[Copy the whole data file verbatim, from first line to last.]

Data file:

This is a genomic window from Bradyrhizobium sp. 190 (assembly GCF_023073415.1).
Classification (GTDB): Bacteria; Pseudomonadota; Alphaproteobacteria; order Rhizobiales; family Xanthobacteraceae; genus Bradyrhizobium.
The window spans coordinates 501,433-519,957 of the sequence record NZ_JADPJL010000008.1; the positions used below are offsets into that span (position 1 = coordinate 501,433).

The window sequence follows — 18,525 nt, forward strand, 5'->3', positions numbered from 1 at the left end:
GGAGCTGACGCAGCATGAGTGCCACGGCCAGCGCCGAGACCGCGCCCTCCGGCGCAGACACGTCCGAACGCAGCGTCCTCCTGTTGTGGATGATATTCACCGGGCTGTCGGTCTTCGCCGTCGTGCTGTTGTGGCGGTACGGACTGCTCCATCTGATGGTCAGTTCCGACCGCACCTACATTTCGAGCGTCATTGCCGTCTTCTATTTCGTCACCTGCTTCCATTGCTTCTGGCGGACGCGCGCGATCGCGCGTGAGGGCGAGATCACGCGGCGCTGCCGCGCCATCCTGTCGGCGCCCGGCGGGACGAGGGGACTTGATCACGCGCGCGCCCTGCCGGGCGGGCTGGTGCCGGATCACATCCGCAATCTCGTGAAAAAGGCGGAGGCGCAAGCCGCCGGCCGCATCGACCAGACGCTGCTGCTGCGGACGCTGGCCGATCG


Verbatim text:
This is a genomic window from Bradyrhizobium sp. 190 (assembly GCF_023073415.1).
Classification (GTDB): Bacteria; Pseudomonadota; Alphaproteobacteria; order Rhizobiales; family Xanthobacteraceae; genus Bradyrhizobium.
The window spans coordinates 501,433-519,957 of the sequence record NZ_JADPJL010000008.1; the positions used below are offsets into that span (position 1 = coordinate 501,433).

The window sequence follows — 18,525 nt, forward strand, 5'->3', positions numbered from 1 at the left end:
GGAGCTGACGCAGCATGAGTGCCACGGCCAGCGCCGAGACCGCGCCCTCCGGCGCAGACACGTCCGAACGCAGCGTCCTCCTGTTGTGGATGATATTCACCGGGCTGTCGGTCTTCGCCGTCGTGCTGTTGTGGCGGTACGGACTGCTCCATCTGATGGTCAGTTCCGACCGCACCTACATTTCGAGCGTCATTGCCGTCTTCTATTTCGTCACCTGCTTCCATTGCTTCTGGCGGACGCGCGCGATCGCGCGTGAGGGCGAGATCACGCGGCGCTGCCGCGCCATCCTGTCGGCGCCCGGCGGGACGAGGGGACTTGATCACGCGCGCGCCCTGCCGGGCGGGCTGGTGCCGGATCACATCCGCAATCTCGTGAAAAAGGCGGAGGCGCAAGCCGCCGGCCGCATCGACCAGACGCTGCTGCTGCGGACGCTGGCCGATCG